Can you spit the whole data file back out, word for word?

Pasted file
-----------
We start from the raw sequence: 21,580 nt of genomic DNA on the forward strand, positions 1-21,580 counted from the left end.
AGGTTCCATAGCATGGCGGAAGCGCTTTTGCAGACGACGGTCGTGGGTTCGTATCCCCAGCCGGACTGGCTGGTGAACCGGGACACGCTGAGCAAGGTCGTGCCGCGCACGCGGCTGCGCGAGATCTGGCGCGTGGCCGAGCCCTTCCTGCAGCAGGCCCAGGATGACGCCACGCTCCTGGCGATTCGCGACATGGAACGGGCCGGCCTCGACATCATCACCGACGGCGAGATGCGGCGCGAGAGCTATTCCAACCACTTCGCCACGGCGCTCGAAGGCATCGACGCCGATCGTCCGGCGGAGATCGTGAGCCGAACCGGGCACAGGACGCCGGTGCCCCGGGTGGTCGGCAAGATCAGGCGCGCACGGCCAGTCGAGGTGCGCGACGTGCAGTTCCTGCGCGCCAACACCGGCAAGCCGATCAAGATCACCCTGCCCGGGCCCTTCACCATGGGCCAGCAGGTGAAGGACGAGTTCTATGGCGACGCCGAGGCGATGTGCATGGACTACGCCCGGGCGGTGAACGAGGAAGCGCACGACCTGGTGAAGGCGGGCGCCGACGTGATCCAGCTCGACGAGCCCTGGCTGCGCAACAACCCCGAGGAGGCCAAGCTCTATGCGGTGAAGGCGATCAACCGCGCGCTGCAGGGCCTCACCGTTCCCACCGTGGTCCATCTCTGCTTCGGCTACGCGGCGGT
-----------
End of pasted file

We start from the raw sequence: 21,580 nt of genomic DNA on the forward strand, positions 1-21,580 counted from the left end.
AGGTTCCATAGCATGGCGGAAGCGCTTTTGCAGACGACGGTCGTGGGTTCGTATCCCCAGCCGGACTGGCTGGTGAACCGGGACACGCTGAGCAAGGTCGTGCCGCGCACGCGGCTGCGCGAGATCTGGCGCGTGGCCGAGCCCTTCCTGCAGCAGGCCCAGGATGACGCCACGCTCCTGGCGATTCGCGACATGGAACGGGCCGGCCTCGACATCATCACCGACGGCGAGATGCGGCGCGAGAGCTATTCCAACCACTTCGCCACGGCGCTCGAAGGCATCGACGCCGATCGTCCGGCGGAGATCGTGAGCCGAACCGGGCACAGGACGCCGGTGCCCCGGGTGGTCGGCAAGATCAGGCGCGCACGGCCAGTCGAGGTGCGCGACGTGCAGTTCCTGCGCGCCAACACCGGCAAGCCGATCAAGATCACCCTGCCCGGGCCCTTCACCATGGGCCAGCAGGTGAAGGACGAGTTCTATGGCGACGCCGAGGCGATGTGCATGGACTACGCCCGGGCGGTGAACGAGGAAGCGCACGACCTGGTGAAGGCGGGCGCCGACGTGATCCAGCTCGACGAGCCCTGGCTGCGCAACAACCCCGAGGAGGCCAAGCTCTATGCGGTGAAGGCGATCAACCGCGCGCTGCAGGGCCTCACCGTTCCCACCGTGGTCCATCTCTGCTTCGGCTACGCGGCGGT